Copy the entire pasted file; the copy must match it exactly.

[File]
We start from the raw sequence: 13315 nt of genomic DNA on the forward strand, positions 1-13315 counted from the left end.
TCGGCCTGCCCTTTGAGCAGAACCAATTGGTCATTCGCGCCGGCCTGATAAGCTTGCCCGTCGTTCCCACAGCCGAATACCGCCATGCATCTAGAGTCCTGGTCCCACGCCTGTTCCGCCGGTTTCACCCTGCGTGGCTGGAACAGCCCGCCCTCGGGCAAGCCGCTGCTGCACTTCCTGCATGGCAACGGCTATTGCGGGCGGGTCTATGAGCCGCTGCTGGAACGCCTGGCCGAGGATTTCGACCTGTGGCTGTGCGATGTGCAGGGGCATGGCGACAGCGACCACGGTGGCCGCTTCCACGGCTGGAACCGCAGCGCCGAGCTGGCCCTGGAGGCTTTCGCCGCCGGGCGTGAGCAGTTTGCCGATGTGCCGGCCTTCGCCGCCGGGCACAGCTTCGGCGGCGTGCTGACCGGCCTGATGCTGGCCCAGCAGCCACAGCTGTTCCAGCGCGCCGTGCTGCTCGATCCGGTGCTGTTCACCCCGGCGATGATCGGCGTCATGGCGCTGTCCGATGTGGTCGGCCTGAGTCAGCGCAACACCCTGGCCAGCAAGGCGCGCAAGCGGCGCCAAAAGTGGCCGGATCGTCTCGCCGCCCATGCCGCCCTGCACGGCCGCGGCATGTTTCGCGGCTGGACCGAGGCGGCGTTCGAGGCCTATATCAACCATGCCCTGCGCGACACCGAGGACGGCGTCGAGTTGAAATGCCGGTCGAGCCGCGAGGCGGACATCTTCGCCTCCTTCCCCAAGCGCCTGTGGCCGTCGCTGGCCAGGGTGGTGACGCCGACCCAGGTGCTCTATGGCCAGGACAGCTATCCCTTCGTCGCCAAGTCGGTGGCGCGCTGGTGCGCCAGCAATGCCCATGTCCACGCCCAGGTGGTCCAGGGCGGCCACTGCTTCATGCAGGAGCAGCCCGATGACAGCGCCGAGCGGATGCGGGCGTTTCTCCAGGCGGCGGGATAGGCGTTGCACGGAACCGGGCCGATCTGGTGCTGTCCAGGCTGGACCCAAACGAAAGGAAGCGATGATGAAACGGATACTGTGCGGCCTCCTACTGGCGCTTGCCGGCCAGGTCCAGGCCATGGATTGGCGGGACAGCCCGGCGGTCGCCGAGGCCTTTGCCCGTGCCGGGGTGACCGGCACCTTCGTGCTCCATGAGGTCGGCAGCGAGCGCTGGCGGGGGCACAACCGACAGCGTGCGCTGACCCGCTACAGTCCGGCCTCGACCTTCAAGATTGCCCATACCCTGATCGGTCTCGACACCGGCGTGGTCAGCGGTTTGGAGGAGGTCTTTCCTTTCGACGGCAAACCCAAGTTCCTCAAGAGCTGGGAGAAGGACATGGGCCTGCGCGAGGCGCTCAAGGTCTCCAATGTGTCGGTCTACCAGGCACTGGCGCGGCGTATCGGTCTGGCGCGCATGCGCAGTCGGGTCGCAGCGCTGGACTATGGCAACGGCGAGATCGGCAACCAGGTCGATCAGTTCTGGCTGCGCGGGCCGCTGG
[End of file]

We start from the raw sequence: 13315 nt of genomic DNA on the forward strand, positions 1-13315 counted from the left end.
TCGGCCTGCCCTTTGAGCAGAACCAATTGGTCATTCGCGCCGGCCTGATAAGCTTGCCCGTCGTTCCCACAGCCGAATACCGCCATGCATCTAGAGTCCTGGTCCCACGCCTGTTCCGCCGGTTTCACCCTGCGTGGCTGGAACAGCCCGCCCTCGGGCAAGCCGCTGCTGCACTTCCTGCATGGCAACGGCTATTGCGGGCGGGTCTATGAGCCGCTGCTGGAACGCCTGGCCGAGGATTTCGACCTGTGGCTGTGCGATGTGCAGGGGCATGGCGACAGCGACCACGGTGGCCGCTTCCACGGCTGGAACCGCAGCGCCGAGCTGGCCCTGGAGGCTTTCGCCGCCGGGCGTGAGCAGTTTGCCGATGTGCCGGCCTTCGCCGCCGGGCACAGCTTCGGCGGCGTGCTGACCGGCCTGATGCTGGCCCAGCAGCCACAGCTGTTCCAGCGCGCCGTGCTGCTCGATCCGGTGCTGTTCACCCCGGCGATGATCGGCGTCATGGCGCTGTCCGATGTGGTCGGCCTGAGTCAGCGCAACACCCTGGCCAGCAAGGCGCGCAAGCGGCGCCAAAAGTGGCCGGATCGTCTCGCCGCCCATGCCGCCCTGCACGGCCGCGGCATGTTTCGCGGCTGGACCGAGGCGGCGTTCGAGGCCTATATCAACCATGCCCTGCGCGACACCGAGGACGGCGTCGAGTTGAAATGCCGGTCGAGCCGCGAGGCGGACATCTTCGCCTCCTTCCCCAAGCGCCTGTGGCCGTCGCTGGCCAGGGTGGTGACGCCGACCCAGGTGCTCTATGGCCAGGACAGCTATCCCTTCGTCGCCAAGTCGGTGGCGCGCTGGTGCGCCAGCAATGCCCATGTCCACGCCCAGGTGGTCCAGGGCGGCCACTGCTTCATGCAGGAGCAGCCCGATGACAGCGCCGAGCGGATGCGGGCGTTTCTCCAGGCGGCGGGATAGGCGTTGCACGGAACCGGGCCGATCTGGTGCTGTCCAGGCTGGACCCAAACGAAAGGAAGCGATGATGAAACGGATACTGTGCGGCCTCCTACTGGCGCTTGCCGGCCAGGTCCAGGCCATGGATTGGCGGGACAGCCCGGCGGTCGCCGAGGCCTTTGCCCGTGCCGGGGTGACCGGCACCTTCGTGCTCCATGAGGTCGGCAGCGAGCGCTGGCGGGGGCACAACCGACAGCGTGCGCTGACCCGCTACAGTCCGGCCTCGACCTTCAAGATTGCCCATACCCTGATCGGTCTCGACACCGGCGTGGTCAGCGGTTTGGAGGAGGTCTTTCCTTTCGACGGCAAACCCAAGTTCCTCAAGAGCTGGGAGAAGGACATGGGCCTGCGCGAGGCGCTCAAGGTCTCCAATGTGTCGGTCTACCAGGCACTGGCGCGGCGTATCGGTCTGGCGCGCATGCGCAGTCGGGTCGCAGCGCTGGACTATGGCAACGGCGAGATCGGCAACCAGGTCGATCAGTTCTGGCTGCGCGGGCCGCTGG